There's An International Men's Day, Too. There Probably Shouldn't Be.

On March 8, otherwise known as International Women's Day, Twitter was barraged with complaints that there's no International Men's Day. Well, guess what? There is, and you can celebrate it on Nov. 19, if you so desire. But that's not the point today.

Men and women alike have achieved amazing feats. However, they're given separate days for a reason — though both sexes share some of the same struggles, women face inequalities that men simply don't. For example, women still aren't guaranteed equal wages in the United States, a country that's supposedly one of the most socially developed nations in the world. Today, women on average make 20 cents less per hour than a man does.

That said, why can't men's rights activists respect International Women's Rights Day for what it is? Why can't we honor women without suggesting that we must simultaneously honor the opposite sex? In a sense, the overwhelming outrage over the supposed lack of an International Men's Day is an example of the most backwards form of political correctness. Making International Women's Day about men is akin to Stacey Dash saying there shouldn't be a Black History Month because there's no White History Month. It just doesn't make sense.

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My refusal to address International Men's Day on a day set aside for women doesn't imply that I don't acknowledge or appreciate men's accomplishments. Dissenters may claim that in order for men and women to truly be treated as equals, neither should receive special attention. I'm here to tell you that special attention for the sake of attention is not the point.

International Women's Day, instead, is meant to further awareness of the issues faced by women not just in America, but all around the world. After all, women weren't treated equally until men gave their consent, and in many countries around the world they still aren't. If that isn't a sign of inequality, I don't know what is.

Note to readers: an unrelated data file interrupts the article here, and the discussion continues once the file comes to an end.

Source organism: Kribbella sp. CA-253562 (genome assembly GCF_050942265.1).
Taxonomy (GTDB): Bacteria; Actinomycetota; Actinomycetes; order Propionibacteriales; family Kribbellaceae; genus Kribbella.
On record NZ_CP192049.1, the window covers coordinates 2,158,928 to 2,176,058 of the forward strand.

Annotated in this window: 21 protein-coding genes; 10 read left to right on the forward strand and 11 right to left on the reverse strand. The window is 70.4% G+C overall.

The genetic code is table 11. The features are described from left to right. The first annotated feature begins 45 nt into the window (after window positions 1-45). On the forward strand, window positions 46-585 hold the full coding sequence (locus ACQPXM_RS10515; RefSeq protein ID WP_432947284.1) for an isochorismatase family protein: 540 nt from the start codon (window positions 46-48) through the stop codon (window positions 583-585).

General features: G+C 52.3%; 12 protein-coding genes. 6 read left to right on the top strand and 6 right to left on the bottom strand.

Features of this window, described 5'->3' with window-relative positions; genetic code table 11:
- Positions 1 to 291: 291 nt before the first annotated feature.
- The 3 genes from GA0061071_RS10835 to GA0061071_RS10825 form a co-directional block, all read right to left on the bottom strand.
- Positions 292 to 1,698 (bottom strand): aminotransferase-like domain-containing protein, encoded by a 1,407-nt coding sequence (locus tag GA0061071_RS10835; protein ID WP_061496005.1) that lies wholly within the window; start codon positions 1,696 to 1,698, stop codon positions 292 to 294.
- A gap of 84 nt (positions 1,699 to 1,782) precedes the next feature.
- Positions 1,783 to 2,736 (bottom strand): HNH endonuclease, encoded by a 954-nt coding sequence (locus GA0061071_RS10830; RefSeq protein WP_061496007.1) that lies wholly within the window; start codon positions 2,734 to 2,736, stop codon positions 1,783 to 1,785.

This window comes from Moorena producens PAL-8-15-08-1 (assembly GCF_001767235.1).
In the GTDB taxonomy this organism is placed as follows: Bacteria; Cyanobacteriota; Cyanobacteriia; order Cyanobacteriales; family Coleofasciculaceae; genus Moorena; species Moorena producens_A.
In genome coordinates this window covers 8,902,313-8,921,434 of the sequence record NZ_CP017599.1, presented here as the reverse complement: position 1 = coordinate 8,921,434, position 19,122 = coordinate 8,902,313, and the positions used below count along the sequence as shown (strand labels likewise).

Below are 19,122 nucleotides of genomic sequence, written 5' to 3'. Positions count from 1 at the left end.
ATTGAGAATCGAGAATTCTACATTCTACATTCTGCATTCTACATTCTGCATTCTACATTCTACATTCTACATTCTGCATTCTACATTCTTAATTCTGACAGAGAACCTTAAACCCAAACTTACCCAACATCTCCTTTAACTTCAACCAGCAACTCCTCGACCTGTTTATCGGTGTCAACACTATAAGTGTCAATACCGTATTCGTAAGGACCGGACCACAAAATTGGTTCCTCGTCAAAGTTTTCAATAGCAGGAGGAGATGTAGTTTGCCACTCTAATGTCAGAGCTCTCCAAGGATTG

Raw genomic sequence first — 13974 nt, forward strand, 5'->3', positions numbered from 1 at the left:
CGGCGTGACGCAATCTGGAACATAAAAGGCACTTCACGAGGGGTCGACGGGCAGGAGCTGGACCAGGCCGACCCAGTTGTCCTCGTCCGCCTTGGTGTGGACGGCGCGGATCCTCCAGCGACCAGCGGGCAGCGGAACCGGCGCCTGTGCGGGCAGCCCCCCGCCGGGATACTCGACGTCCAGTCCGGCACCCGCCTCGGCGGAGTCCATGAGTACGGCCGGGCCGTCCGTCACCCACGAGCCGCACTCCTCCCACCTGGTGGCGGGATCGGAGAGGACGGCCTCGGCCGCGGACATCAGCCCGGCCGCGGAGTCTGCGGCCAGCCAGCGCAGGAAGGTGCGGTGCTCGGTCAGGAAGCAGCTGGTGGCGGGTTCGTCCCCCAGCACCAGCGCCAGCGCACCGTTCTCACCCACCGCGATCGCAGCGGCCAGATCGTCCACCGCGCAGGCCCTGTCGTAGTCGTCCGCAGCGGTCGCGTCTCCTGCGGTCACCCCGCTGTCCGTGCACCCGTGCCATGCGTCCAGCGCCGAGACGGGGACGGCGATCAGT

American women didn't win the right to vote until 1920. Coincidentally, Tuesday is also voting day in several American states, where you'll be sure to witness both men and women alike filling out their ballots. If you believe our progressivism negates any reason for celebrating International Women's Day, keep in mind the fact that even the most basic of women's rights haven't been achieved on a worldwide scale. Saudi Arabian women, for example, weren't allowed to vote until 2015. And that's just one example.

Men aren't the problem in this equation. The feminist movement needs both men and women to equally participate if it's going to be successful. Instead, bigotry and a bruised sense of entitlement is the culprit — because International Women's Day has nothing to do with men. It's not cutting men down. It's not depreciating them. It's not taking their work for granted. It's about women — simple as that.

Sadly, the fact that International Men's Day has dominated the dialogue during International Women's Day is a sign that the definition and goals of feminism are still misunderstood by many. Feminists don't build walls or create unnecessary competition between men and women. They build bridges by raising awareness of the struggles unique to both.